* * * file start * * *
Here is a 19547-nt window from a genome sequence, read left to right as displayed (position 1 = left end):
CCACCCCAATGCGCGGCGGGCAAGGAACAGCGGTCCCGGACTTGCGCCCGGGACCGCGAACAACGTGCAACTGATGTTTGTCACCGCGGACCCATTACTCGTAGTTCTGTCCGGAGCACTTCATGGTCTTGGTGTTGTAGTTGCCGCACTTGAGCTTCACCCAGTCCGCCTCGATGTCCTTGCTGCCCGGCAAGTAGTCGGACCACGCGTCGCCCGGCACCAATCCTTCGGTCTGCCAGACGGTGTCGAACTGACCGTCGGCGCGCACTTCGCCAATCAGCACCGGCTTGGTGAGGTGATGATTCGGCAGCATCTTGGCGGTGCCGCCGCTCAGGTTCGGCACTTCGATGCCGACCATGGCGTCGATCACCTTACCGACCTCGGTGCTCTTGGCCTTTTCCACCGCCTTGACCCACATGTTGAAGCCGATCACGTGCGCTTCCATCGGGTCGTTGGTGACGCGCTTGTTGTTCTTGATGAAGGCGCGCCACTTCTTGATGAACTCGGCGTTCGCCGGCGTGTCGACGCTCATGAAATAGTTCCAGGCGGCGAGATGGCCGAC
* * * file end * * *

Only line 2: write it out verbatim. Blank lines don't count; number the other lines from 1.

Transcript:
CCACCCCAATGCGCGGCGGGCAAGGAACAGCGGTCCCGGACTTGCGCCCGGGACCGCGAACAACGTGCAACTGATGTTTGTCACCGCGGACCCATTACTCGTAGTTCTGTCCGGAGCACTTCATGGTCTTGGTGTTGTAGTTGCCGCACTTGAGCTTCACCCAGTCCGCCTCGATGTCCTTGCTGCCCGGCAAGTAGTCGGACCACGCGTCGCCCGGCACCAATCCTTCGGTCTGCCAGACGGTGTCGAACTGACCGTCGGCGCGCACTTCGCCAATCAGCACCGGCTTGGTGAGGTGATGATTCGGCAGCATCTTGGCGGTGCCGCCGCTCAGGTTCGGCACTTCGATGCCGACCATGGCGTCGATCACCTTACCGACCTCGGTGCTCTTGGCCTTTTCCACCGCCTTGACCCACATGTTGAAGCCGATCACGTGCGCTTCCATCGGGTCGTTGGTGACGCGCTTGTTGTTCTTGATGAAGGCGCGCCACTTCTTGATGAACTCGGCGTTCGCCGGCGTGTCGACGCTCATGAAATAGTTCCAGGCGGCGAGATGGCCGAC